The January transfer window, though, saw Wayne Bridge, Robbie Keane, Gary O’Neil and Demba Ba all join the club, with the latter signing from German club Hoffenheim for £500,000.
Ba has scored four goals in three Premier League starts, giving the team a much needed threat when going forward. He’s lifted the mood around Upton Park with his ability to run at defenders, while he’s also capable of acting as a poacher – finishing off attacks that Carlton Cole would usually spoil with great ease.
Hitzlsperger, who signed for West Ham in the summer but only recently regained fitness after a thigh injury, has performed exceptionally well for his new side, starting against Liverpool and Stoke alongside Scott Parker and Mark Noble.
The German has made two assists in two games (as well as a smashing goal against Stoke in a comfortable 3-0 win) and, just like his midfield partners, is a hard-working, almost box-to-box midfielder. His return to the side will almost feel like a new signing for Grant and Hammers fans alike and, as Parker continues to put in Man-of-the-match performances every week, the immediate future, suddenly, doesn’t look so bleak for West Ham.
Questions still remain, however, over whether West Ham can steer clear of relegation for the second season in a row. The Irons finished 17th last season, just five points above relegated Burnley, and many fans were hoping for a not-so-stressful season.
At the moment, they must be pretty content. West Ham haven’t lost in the Premier League since the 6th of February (a 1-0 home defeat to Birmingham City) and, in 2011, they’ve only surrendered to three League defeats: Newcastle, Arsenal and Birmingham.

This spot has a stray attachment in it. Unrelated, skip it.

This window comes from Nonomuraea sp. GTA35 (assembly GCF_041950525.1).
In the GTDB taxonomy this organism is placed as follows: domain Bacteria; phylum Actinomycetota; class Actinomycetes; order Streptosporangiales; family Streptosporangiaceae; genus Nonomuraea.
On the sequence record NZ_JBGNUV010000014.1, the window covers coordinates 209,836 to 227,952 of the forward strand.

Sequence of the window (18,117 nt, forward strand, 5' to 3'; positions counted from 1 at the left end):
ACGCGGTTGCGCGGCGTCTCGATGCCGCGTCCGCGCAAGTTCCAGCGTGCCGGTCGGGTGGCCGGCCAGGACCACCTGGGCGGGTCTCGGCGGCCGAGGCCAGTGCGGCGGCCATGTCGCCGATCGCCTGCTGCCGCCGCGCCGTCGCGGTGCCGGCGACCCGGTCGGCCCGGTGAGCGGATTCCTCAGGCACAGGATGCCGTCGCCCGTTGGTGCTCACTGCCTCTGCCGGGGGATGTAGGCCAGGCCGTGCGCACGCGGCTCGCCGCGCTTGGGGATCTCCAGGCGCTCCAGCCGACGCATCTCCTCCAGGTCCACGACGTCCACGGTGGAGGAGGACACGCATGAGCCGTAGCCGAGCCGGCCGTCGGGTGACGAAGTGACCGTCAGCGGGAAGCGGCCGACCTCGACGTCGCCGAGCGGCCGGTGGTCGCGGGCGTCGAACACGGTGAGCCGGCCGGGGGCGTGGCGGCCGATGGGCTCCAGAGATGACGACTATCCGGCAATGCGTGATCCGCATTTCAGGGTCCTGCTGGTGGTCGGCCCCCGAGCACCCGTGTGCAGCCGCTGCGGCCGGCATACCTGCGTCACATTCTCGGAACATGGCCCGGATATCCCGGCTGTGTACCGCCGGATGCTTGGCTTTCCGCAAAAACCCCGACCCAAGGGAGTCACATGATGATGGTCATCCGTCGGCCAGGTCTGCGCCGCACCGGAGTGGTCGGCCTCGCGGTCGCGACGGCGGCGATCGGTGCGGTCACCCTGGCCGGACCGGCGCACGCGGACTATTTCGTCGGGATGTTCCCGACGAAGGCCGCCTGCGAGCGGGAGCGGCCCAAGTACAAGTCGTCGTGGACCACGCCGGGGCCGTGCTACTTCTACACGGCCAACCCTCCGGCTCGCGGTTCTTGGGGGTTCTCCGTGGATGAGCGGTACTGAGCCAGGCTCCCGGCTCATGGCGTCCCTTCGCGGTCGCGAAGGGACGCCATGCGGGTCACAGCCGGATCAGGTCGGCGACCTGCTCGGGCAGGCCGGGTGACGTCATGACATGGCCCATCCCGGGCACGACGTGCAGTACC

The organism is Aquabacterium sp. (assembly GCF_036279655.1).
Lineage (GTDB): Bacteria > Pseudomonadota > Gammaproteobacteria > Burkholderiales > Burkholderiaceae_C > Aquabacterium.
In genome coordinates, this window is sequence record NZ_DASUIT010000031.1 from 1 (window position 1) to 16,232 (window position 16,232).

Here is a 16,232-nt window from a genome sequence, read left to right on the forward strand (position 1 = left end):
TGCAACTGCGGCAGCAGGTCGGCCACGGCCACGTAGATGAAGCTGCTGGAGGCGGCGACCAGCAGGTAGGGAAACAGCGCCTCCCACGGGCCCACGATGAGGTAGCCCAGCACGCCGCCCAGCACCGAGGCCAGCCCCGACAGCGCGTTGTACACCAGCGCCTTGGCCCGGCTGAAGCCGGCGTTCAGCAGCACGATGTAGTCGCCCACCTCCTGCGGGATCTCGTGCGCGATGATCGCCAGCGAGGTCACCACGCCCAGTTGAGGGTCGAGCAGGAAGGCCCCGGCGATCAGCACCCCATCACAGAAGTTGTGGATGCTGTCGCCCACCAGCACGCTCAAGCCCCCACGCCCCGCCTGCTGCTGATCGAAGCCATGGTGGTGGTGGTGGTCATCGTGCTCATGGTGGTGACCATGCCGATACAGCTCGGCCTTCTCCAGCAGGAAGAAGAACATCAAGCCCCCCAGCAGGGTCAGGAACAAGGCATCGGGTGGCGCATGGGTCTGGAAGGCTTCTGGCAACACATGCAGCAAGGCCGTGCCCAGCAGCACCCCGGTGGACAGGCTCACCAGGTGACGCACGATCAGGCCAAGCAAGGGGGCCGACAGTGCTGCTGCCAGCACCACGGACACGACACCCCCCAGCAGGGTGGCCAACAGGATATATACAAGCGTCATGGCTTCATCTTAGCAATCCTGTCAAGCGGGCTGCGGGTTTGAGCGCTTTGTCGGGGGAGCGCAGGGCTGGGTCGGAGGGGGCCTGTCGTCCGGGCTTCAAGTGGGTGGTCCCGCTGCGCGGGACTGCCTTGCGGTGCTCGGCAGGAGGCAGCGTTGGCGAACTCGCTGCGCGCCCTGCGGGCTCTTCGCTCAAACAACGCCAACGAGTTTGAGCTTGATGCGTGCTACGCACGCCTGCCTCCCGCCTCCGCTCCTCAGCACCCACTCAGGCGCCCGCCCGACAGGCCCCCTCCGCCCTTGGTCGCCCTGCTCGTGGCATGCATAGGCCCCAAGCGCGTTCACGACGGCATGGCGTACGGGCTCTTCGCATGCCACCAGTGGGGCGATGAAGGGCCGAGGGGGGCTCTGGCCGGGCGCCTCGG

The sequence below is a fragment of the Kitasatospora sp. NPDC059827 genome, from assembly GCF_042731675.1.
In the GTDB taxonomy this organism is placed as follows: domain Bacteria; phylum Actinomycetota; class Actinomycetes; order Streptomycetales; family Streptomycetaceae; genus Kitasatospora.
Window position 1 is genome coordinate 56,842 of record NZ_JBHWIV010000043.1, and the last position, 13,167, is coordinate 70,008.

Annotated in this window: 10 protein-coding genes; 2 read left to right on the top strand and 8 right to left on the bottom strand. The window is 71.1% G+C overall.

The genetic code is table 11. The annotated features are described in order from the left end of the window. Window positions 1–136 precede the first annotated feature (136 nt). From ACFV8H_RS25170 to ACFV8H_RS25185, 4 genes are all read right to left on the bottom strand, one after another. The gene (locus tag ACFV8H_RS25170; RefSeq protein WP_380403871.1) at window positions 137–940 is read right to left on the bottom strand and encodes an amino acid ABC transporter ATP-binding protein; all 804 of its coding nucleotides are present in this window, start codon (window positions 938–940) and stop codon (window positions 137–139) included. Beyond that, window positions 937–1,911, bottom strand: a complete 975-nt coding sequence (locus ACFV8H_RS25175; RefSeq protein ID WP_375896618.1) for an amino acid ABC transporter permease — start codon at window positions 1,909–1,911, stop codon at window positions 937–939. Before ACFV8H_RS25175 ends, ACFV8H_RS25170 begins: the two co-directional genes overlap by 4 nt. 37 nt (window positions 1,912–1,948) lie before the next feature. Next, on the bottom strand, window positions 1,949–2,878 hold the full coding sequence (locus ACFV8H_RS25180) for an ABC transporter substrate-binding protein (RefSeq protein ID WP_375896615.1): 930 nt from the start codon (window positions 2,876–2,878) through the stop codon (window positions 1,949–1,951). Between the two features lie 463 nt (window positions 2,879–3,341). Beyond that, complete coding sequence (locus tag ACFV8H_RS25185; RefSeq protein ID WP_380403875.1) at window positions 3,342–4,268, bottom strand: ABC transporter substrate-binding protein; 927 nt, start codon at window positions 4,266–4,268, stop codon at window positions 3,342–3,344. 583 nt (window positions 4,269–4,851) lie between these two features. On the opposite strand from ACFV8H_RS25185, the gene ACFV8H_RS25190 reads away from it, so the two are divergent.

The form table places West Ham in fourth, behind Arsenal, Chelsea and Liverpool, while the sides around them in the table are seriously struggling. Blackburn have lost their last five games while Blackpool have only won one in six, as have West Brom and Wigan.
West Ham’s next six Premier League fixtures don’t bode well, with Tottenham, Manchester United, Bolton, Chelsea and Manchester City all coming up by the beginning of May, but their last three fixtures are a little more positive, with fellow strugglers Blackburn and Wigan the opponents before a home game against Sunderland brings the season to a close.
Whether West Ham stay up this season is almost impossible to predict given that they’ve seriously struggled against the top-half sides, who they face in the coming weeks, this season. The return of Hitzlsperger and the signing of Ba means that West Ham now have a good, solid core, with Parker, Noble and O’Neil all excellent going forward, while Upson, Jacobsen and Da Costa add some much needed experience at the back. Their recent results, as well as the inability of the sides near the bottom to establish any sort of positive run, suggest that Upton Park will play host to Premier League football next season.
This article originally appeared on sports website Sports Haze, which is now unfortunately defunct.

Premier League Preview: West Ham United

My Premier League previews continue with Avram Grant’s West Ham United now in the spotlight. After the shambles that occurred last season the Hammers will be looking to improve immensely this term.

Gianfranco Zola’s unfortunately poor time at West Ham meant that Grant was made manager after the 2009/10 season. The decent signings that the former Chelsea manager has made, though, may not be enough to move the side up the table.